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Tax credits – the wind in wind energy

The views expressed are those of the author and are not necessarily those of Scientific American.


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The Green Mountain Energy Farm near Fluvanna, Texas, the leading state in wind energy production. Photo: Courtesy of Wikimedia Commons

For wind power, 2011 was a great year. California added more new wind energy to the grid than any other state, according to a report published Tuesday by the U.S. Department of Energy.

A number of other states received high honors as well. These include Illinois, Iowa, Minnesota, Oklahoma and Colorado, which churned out at least 500 megawatts of electricity from wind turbines, or enough juice to light up 125,000 homes.

This year could be even better for wind renewables as people rush to “get into the game” while the goings good, and relatively cheap. After that, the winds of change will sweep across the country as many of the federal tax incentives that made renewable energy more alluring expire at the end of 2012.

Which tax incentives are these? Mostly those tucked within the compact wording of the American Recovery and Reinvestment Act of 2009. One provides a “30 precent cash grant from the Treasury in lieu of federal tax credits,” reads the report. Many investors jumped at this opportunity, more than 60 percent in fact. Another allows wind power projects to “choose a 30 percent investment tax credit instead of the production tax credit.”

All this is to say, it became much easier over the last few years for wind project developers, mostly comprised of independent businesses rather than utilities, to work with investment banks and insurance companies to get their farms up and running. American wind farms now provide about 3 percent of the nation’s electricity, and are also frequently built here right on U.S. terra firma. It doesn’t approach the pervasive imprint coal, oil, natural gas or nuclear have in producing electricity, but it’s a fingerprint at least.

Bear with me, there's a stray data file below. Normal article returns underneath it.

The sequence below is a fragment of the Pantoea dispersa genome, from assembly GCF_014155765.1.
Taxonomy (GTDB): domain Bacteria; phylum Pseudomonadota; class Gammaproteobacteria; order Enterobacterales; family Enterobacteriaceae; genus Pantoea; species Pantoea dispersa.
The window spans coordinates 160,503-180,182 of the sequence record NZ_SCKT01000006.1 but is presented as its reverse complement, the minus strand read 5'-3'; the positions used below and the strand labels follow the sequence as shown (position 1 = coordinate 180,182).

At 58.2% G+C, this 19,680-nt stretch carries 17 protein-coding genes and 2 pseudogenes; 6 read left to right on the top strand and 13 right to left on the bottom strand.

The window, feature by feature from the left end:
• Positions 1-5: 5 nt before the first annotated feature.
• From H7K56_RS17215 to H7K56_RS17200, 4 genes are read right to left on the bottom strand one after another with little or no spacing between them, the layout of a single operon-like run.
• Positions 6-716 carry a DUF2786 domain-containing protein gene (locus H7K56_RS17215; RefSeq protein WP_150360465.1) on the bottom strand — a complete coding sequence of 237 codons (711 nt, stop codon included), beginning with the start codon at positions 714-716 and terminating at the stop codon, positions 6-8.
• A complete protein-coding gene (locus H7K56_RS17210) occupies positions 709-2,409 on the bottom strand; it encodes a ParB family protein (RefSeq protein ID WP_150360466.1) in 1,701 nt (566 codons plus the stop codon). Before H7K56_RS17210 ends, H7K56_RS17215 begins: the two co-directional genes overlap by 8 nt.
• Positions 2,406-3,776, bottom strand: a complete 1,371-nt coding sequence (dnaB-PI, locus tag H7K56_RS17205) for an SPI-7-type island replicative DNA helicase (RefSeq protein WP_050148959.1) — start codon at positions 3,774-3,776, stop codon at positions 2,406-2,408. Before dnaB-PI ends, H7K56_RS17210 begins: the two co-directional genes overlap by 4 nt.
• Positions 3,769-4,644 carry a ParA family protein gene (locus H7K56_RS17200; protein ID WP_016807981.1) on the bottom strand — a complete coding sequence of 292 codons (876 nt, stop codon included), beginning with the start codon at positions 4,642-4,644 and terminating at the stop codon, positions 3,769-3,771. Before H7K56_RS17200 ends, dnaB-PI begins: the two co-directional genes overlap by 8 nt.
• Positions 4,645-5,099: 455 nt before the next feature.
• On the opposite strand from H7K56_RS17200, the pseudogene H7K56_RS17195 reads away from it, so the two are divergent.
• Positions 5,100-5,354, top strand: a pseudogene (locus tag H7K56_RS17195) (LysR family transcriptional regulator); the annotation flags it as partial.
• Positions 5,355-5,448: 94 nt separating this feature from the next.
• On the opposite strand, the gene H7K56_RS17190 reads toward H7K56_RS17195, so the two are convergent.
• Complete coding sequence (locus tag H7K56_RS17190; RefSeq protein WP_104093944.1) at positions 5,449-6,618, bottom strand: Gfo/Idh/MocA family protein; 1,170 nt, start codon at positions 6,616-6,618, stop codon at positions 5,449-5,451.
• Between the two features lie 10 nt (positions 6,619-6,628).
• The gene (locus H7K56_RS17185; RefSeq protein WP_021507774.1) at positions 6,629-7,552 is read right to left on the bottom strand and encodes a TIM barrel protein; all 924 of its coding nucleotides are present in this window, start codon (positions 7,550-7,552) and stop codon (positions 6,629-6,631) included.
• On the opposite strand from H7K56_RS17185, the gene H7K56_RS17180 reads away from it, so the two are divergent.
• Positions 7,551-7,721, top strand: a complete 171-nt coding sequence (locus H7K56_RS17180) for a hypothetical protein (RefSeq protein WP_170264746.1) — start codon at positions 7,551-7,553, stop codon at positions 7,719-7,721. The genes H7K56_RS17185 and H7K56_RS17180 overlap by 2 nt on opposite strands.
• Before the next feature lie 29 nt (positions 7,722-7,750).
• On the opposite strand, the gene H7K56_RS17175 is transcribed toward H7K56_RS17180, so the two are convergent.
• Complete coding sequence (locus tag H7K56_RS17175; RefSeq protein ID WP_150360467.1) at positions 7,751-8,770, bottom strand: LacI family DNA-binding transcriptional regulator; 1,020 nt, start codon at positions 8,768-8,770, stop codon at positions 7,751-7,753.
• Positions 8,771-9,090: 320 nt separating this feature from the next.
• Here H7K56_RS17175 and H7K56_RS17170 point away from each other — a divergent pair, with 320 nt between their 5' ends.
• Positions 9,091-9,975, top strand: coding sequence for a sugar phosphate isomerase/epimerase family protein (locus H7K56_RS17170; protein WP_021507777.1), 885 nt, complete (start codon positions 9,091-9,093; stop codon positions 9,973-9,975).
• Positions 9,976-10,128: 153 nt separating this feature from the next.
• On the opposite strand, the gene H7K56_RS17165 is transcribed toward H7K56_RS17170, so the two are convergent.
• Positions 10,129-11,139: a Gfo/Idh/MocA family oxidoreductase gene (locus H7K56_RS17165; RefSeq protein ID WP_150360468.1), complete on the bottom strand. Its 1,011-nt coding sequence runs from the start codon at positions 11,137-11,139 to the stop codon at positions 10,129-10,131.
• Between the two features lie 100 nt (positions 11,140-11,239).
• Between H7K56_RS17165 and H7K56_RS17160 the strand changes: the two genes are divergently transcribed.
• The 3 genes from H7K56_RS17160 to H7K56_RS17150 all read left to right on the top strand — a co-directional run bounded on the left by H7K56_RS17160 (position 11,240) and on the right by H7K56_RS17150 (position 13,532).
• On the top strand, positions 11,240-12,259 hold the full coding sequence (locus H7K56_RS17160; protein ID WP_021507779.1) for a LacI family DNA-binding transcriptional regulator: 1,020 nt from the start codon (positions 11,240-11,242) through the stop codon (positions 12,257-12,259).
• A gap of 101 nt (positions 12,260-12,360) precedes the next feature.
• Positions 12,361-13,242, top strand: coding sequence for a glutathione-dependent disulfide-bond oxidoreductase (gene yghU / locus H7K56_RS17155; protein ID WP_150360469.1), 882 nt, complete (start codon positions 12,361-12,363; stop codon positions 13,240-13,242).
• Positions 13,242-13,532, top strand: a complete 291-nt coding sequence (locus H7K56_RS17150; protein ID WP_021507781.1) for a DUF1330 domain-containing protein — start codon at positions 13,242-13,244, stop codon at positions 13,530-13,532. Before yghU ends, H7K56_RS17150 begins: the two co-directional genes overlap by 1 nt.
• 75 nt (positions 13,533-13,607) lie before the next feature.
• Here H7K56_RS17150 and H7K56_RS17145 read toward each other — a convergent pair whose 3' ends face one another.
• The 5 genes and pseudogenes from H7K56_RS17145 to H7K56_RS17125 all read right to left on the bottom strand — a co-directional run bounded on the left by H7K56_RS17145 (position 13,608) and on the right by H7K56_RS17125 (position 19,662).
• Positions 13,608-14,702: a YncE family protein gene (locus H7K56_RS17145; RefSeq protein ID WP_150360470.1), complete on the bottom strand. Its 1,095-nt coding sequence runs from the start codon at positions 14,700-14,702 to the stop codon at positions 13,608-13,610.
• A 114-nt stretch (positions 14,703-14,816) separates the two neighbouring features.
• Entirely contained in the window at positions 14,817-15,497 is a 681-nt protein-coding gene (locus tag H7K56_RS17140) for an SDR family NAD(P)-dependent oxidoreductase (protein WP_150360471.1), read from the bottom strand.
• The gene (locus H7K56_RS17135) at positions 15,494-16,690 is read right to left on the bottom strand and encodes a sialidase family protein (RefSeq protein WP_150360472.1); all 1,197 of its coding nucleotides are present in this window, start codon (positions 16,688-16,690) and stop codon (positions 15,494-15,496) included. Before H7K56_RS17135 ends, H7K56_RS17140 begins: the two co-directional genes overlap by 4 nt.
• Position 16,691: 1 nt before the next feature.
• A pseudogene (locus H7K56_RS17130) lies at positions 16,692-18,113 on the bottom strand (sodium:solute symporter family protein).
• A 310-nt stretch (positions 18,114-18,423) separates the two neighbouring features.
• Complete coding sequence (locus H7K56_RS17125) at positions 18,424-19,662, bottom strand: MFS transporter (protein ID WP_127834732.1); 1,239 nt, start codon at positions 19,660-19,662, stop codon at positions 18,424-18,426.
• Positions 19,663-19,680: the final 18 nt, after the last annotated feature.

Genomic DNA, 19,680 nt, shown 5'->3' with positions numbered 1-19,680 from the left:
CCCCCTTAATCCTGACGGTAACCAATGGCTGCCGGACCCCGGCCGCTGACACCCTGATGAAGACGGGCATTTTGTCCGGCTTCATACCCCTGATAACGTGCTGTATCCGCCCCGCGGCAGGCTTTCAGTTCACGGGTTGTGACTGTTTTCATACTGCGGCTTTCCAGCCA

Tax incentives aren’t the only boost to thank for this. Not in the least. There have been technical and fiscal improvements in the prices of turbines, installing the farms and the price of the energy itself. Still, without continued support from federal policies, combined with the low price of other energy, mostly natural gas, the gusto with which new wind power projects were erected since 2009 is not predicted to continue spreading like seeds in the wind.

Robynne Boyd About the Author: Robynne Boyd began writing about people and the planet when living barefoot and by campfire on the North Shore of Kauai, Hawaii. Over a decade later and now fully dependent on electricity, she continues this work as an editor for IISD Reporting Services. When not in search of misplaced commas and terser prose, Robynne writes about environment and energy. She lives in Atlanta, Georgia.

The views expressed are those of the author and are not necessarily those of Scientific American.





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  1. 1. sethdiyal 1:48 pm 08/16/2012

    Add in the carbon cost of Natural Gas load balancing for wind and solar – its as bad as coal.

    If the money wasted on wind and solar (35 and 85 cents a kwh) with low efficiency gas backup producing less energy and more GHG’s than if the wind/solar was just skipped and high efficiency gas used instead, had been spent on nuke power the world would now be coal free saving a million lives annually from coal air pollution. The impeding warming precipice would have be moved back 50 years or more potentially saving billions of more lives.

    Without gas or hydro backup and enormous subsidy in money and blood of innocents, there would be no wind or solar. The politician’s involved in this Big Oil funded disaster should be jailed for life.

    Link to this

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